A $19,431 expenditure is not immaterial but consider that just before Tuesday night’s Council meeting the Board members helped cut the ribbon on a $600,000 town investment (half paid by grant) on a new playground in Memorial Park. Because the old playground was outdated and in disrepair, we have far less of a problem with that capital outlay than when last year this Board authorized a $20,000 expenditure for a “visioning” study of the Valley Blvd. corridor.

Understanding the significance of the Town’s responsibility is important.

The consulting firm completed their assigned task in timely fashion, but in our view it was still mostly an unnecessary waste of capital resources. Ironically, the most significant added value provided by the consultants’ report has direct bearing on the Chetola Lake problem: their suggestion that stormwater management studies be conducted as they relate to extending the Middle Fork Greenway at least to Sunset Dr.  That set in motion discussion about that topic by the ad hoc committee and, subsequently, a proposal by Blowing Rock Civic Association, we understand, to study remediation steps in collaboration with the New River Conservancy.

The most disconcerting thing, perhaps, about Tuesday night’s Council consideration about the Chetola request is that it is yet another example of this currently comprised Board of Commissioners to not take on an identified problem and instead kick the proverbial can down the road. They apparently fail to comprehend the gravity of a problem and implementing a solution. We are not privvy to the financial resources of Chetola Mountain Resort, but consider that with a commitment from the Town to carve out $19,431 from next year’s budget, Tarbutton could negotiate external financing, if needed, to get the work done NOW before the problem gets any worse.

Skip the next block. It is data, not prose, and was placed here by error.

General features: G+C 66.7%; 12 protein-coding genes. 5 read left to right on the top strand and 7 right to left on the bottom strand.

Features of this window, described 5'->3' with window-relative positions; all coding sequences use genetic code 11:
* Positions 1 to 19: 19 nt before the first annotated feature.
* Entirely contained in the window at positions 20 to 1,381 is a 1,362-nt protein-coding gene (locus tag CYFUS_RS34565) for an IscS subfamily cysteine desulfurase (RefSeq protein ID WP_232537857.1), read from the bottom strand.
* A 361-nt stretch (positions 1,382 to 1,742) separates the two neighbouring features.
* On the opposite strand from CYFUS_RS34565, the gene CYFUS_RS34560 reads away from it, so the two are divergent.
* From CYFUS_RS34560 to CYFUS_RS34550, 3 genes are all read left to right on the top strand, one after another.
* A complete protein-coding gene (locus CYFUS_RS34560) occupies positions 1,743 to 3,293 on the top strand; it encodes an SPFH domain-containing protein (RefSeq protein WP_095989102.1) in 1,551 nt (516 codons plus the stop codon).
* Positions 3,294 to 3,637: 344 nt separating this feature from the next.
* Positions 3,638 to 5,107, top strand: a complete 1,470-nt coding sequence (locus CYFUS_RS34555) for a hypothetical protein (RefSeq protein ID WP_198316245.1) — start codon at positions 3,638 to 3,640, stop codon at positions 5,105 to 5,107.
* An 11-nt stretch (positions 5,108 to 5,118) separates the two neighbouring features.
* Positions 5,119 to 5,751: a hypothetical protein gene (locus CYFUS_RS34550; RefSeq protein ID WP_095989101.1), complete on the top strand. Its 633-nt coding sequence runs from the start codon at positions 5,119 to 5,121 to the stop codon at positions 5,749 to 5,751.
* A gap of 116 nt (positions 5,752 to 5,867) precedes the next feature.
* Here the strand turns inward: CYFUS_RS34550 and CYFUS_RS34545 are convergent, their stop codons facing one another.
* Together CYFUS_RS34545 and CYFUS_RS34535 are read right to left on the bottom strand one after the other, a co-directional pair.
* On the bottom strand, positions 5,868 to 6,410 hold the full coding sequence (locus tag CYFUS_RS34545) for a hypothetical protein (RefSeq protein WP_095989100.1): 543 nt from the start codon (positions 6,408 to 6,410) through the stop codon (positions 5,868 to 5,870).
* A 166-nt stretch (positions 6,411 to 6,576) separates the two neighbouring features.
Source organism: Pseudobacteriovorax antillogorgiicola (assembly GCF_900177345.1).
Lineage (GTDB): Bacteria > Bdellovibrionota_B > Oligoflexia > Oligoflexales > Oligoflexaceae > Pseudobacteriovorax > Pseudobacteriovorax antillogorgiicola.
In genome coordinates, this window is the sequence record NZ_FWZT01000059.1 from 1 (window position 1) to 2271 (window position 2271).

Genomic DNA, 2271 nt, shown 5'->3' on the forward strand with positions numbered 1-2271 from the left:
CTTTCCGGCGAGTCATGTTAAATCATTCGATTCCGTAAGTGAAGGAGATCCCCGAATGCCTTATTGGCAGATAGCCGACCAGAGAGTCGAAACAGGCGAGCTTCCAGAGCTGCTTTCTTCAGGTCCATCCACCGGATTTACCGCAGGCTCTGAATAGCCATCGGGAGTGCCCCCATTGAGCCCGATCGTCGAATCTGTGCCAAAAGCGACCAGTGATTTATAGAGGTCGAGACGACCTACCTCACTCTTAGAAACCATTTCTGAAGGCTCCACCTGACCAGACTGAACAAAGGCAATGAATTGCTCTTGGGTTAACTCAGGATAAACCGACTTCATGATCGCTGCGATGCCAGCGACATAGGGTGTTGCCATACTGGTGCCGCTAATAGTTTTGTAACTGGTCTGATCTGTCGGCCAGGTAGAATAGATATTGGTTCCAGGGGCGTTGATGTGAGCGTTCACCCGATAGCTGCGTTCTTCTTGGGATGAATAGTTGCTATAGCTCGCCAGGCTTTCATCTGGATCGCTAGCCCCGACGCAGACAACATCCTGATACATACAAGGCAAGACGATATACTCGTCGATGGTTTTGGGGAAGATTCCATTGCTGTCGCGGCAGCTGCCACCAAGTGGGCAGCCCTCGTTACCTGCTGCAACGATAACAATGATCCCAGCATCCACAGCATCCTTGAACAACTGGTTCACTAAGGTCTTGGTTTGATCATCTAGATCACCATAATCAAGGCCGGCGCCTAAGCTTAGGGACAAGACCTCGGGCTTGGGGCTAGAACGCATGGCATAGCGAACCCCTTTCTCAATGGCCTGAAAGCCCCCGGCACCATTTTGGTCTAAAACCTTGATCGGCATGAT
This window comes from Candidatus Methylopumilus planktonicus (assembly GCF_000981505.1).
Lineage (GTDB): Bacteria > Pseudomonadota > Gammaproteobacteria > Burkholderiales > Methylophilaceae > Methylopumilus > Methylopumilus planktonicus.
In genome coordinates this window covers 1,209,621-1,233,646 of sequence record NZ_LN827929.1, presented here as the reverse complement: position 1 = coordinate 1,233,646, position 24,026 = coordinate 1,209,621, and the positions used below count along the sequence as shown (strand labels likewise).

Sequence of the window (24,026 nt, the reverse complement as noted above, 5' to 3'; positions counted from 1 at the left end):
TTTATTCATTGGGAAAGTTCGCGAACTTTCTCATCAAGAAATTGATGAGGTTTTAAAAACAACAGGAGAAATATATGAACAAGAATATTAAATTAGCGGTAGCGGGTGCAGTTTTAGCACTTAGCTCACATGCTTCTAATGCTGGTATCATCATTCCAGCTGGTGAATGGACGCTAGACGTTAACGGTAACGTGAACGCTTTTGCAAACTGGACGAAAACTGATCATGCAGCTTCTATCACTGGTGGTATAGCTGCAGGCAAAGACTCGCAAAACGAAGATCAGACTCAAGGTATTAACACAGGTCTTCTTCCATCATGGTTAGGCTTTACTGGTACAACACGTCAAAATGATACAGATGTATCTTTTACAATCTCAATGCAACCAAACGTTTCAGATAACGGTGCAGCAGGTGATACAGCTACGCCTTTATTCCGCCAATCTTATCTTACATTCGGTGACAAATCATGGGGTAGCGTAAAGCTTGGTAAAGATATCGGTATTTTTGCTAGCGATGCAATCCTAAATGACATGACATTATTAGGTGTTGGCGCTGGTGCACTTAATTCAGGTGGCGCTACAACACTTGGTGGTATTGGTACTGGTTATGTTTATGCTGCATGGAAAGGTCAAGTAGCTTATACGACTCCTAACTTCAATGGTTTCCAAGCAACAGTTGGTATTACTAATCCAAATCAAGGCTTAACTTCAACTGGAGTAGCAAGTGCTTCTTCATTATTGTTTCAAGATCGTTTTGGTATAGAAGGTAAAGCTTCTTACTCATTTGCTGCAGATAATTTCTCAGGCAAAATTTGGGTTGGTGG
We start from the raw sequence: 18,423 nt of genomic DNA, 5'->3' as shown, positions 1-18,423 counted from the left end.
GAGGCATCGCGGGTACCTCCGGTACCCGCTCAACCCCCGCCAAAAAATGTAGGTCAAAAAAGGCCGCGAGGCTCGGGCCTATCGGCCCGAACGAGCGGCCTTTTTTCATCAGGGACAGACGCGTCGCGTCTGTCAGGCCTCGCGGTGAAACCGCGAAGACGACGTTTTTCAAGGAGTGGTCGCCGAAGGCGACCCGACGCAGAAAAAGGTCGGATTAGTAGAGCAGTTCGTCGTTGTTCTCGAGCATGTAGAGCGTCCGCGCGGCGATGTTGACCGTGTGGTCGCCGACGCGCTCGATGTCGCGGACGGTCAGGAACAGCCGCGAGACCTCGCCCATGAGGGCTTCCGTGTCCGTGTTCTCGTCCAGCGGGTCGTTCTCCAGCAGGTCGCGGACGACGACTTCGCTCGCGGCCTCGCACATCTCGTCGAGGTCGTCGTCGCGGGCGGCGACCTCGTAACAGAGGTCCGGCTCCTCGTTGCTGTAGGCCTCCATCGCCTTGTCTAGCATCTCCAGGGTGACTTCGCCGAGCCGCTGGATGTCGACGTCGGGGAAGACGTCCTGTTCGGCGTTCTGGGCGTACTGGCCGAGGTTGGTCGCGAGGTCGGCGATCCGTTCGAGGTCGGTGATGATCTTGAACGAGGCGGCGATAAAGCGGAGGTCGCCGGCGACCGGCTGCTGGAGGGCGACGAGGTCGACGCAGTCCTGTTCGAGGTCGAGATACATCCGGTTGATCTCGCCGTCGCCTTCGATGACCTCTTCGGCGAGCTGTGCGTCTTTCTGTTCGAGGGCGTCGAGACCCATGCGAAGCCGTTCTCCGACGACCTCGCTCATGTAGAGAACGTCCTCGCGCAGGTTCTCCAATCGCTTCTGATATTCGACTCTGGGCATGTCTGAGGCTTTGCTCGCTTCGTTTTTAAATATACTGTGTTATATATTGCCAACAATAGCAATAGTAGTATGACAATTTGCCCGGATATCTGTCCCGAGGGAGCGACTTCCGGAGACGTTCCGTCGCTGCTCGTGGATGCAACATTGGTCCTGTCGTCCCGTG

In recent years the current and previous Boards have waffled or balked at the Sunset Drive renovations, undergrounding or relocating utility lines on Main Street, downtown parking, and more. When they have finally acted, they suffer “sticker shock” because the costs rise over time, with each delay.

This decision on Chetola Lake should have been made Tuesday night. The members of Town Council received Tarbutton’s information in late June, so they have had plenty of time to study it and “own” the problem. There was precedence, there is clear evidence of Town responsibility, there is a threat of much larger financial liabilities down the road if the more immediate cofferdam remedies are not funded and pursued, and the Town’s collaborator in this issue made it easy to say “yes” by accepting reimbursement from next fiscal year’s Town budget. Instead, the Board’s inaction serves to potentially make the problem much worse.

In other business, letters from Blowing Rock Country Club (read by BRCC board president Ron Curtis) and Blowing Rock Civic Association (read by BRCA president Tim Gupton) reignited the concerns of several constituent interests, including some of the Town Council members, that Blowing Rock is not being adequately served by the Emergency Management Services (read, ambulance arrival and transport to the hospital, where needed) facilitated by Watauga County. But we will take up that issue in another article.